Richard Olivastro

Interestingly, those last two years include the time frame when Pelosi claims that the CIA misled her and, thus, the Congress. In no instance during Pelosi’s tenure on the committee did she verbalize or document her opposition to CIA interrogation techniques or the briefing content provided to her or others.

When Pelosi rival Jane Harman became the top Democrat on the Intelligence Committee, Harman did take issue with CIA interrogation techniques, and Harman documented her opposition in an early 2003 letter to CIA attorneys. There is no evidence, so far, that Pelosi ever did the same.

In fact, Pelosi admitted as much in December 2007, when she stated "It was my understanding at that time that Congresswoman Harman filed a letter in early 2003 to the CIA to protest the use of such techniques, a protest with which I concurred". (Emphasis Added) Are the American people supposed to infer from Pelosi’s statement, “a protest with which I concurred” that Pelosi reviewed Harman’s letter, approved it or agreed with it – but could not sign it? After all, would not multiple congressional signatories have strengthened the position Harman wrote about in the letter? Why didn’t Pelosi go public with it at the time?

It just may be that Speaker Pelosi’s basic intent these last few weeks was to just spin a bit in order to plug a gap in her own political history in pursuit of political ‘truth commissions’ some Democrats are pushing. But the CIA responded promptly. Leon Panetta released a letter sent to CIA professionals reaffirming that “briefing staff had delivered accurate and complete information to Congress”. That timely action by the former democrat politician boxes Pelosi.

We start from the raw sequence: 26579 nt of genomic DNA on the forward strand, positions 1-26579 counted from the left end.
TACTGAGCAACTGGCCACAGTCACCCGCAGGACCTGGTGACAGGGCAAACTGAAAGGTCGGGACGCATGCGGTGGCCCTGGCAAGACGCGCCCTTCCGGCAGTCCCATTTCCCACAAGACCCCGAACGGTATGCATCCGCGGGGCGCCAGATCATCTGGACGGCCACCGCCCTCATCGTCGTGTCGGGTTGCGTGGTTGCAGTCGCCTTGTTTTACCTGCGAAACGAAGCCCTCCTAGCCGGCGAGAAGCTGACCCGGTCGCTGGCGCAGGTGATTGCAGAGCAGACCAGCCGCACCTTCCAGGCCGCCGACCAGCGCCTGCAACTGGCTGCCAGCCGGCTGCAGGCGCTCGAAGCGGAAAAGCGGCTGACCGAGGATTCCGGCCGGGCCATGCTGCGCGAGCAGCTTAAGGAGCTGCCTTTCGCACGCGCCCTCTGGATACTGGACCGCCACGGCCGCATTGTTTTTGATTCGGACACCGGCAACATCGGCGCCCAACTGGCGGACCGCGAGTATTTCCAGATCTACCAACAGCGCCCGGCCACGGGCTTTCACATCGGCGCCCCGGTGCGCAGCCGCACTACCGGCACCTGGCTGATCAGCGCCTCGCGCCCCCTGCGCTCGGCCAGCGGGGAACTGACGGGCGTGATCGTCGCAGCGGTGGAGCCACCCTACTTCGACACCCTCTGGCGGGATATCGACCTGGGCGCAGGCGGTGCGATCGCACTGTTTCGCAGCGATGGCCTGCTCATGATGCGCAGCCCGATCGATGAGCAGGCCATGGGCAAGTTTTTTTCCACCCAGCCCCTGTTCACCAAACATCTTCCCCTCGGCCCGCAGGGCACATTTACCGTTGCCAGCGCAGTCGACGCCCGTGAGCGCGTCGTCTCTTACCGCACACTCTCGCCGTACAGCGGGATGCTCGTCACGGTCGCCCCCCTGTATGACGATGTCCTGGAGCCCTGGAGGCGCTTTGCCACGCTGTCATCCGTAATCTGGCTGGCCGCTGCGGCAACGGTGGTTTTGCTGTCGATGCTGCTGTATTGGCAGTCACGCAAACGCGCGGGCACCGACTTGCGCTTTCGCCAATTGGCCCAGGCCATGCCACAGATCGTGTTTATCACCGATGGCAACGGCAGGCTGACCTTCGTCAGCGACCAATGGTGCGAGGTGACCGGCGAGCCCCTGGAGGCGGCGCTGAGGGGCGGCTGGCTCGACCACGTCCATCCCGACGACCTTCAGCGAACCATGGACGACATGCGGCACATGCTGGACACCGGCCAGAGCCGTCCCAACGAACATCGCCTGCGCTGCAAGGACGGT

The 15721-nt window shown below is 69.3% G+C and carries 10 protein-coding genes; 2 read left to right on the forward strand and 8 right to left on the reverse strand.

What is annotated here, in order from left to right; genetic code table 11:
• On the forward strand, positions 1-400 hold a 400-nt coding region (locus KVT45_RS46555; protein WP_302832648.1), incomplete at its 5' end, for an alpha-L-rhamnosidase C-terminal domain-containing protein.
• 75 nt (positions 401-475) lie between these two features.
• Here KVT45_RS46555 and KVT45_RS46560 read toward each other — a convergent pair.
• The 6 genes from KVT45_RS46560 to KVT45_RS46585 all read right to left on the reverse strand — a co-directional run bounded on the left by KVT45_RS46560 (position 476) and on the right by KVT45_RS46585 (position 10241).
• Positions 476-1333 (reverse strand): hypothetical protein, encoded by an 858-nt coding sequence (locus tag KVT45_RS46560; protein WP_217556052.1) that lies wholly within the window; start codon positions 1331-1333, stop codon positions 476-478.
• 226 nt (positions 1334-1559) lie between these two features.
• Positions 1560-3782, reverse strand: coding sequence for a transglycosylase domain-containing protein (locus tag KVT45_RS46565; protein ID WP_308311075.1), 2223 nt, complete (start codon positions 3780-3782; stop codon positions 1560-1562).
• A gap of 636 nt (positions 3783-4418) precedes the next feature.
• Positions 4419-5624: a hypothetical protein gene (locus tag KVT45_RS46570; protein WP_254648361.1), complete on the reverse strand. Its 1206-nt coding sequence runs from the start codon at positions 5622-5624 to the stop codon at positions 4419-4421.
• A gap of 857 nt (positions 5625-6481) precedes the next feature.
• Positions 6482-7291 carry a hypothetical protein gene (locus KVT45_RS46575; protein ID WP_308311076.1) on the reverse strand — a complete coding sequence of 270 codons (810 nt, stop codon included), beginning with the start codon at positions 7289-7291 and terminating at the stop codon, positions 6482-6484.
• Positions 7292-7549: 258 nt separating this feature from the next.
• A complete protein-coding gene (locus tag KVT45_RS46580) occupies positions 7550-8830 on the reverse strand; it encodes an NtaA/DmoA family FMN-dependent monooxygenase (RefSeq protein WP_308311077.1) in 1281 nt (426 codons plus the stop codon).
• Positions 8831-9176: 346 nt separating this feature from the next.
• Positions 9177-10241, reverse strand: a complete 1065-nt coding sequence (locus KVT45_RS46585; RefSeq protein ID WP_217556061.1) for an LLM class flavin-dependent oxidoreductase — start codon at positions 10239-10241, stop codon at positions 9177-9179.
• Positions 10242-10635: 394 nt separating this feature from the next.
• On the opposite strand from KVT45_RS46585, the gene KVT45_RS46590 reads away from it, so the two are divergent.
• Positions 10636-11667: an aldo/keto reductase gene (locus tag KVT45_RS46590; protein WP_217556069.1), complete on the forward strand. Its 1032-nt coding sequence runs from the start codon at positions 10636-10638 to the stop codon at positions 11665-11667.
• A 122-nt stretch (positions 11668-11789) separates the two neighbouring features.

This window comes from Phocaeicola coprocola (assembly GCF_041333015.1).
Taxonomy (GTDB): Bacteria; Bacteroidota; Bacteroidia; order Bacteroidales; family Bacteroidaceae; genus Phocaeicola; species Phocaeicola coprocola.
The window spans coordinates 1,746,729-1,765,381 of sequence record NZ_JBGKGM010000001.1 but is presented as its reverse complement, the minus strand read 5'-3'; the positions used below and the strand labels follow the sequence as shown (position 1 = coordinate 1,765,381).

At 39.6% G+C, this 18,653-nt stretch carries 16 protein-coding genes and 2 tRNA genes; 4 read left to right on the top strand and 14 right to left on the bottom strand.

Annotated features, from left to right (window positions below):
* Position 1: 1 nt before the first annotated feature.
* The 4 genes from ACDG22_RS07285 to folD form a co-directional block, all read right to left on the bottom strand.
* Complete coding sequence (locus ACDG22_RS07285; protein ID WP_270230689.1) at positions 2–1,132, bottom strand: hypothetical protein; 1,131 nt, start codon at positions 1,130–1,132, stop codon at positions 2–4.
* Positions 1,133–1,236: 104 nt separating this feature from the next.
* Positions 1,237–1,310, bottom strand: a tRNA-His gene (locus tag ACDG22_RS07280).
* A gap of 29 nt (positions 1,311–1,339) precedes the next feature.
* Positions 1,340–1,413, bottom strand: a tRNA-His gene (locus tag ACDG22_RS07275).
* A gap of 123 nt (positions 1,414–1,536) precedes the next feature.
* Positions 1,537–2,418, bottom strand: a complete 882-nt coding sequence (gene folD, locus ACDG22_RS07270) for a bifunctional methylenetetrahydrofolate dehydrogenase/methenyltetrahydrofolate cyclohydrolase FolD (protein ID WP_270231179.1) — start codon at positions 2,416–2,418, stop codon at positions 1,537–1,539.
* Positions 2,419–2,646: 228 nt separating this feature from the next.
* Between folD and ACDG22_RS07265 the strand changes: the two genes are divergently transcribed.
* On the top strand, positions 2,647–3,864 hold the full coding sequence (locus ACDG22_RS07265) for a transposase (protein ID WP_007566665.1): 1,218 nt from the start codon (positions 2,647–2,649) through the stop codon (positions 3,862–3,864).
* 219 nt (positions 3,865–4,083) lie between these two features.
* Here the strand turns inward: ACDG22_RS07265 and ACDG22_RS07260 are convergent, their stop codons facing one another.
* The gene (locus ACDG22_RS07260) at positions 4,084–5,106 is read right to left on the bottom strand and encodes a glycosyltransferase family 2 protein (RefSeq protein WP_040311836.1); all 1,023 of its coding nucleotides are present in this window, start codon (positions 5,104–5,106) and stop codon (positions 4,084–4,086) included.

In reality, Nancy Pelosi – back when she was ranking minority member on the House Intelligence Committee - either knew – or should have known – what types of interrogation techniques were in use? That was her responsibility back then as ranking member of the House Intelligence Committee; and, is her responsibility today as Speaker of the House.

Nancy Pelosi has placed herself at center stage. The spotlight must remain on her in search of the truth.

When that determination is clearly finalized, Nancy Pelosi will be able to leave the stage to appreciative applause, and anticipated curtain calls, having earned the admiration and good will of the American people; or, she will be dismissed amid the stilled quiet of dishonor and deserved shame.

Richard Olivastro

Richard Olivastro is a professional member of the National Speakers Association, president of People Dynamics, an executive leadership development company, and founder of Citizens For Change.
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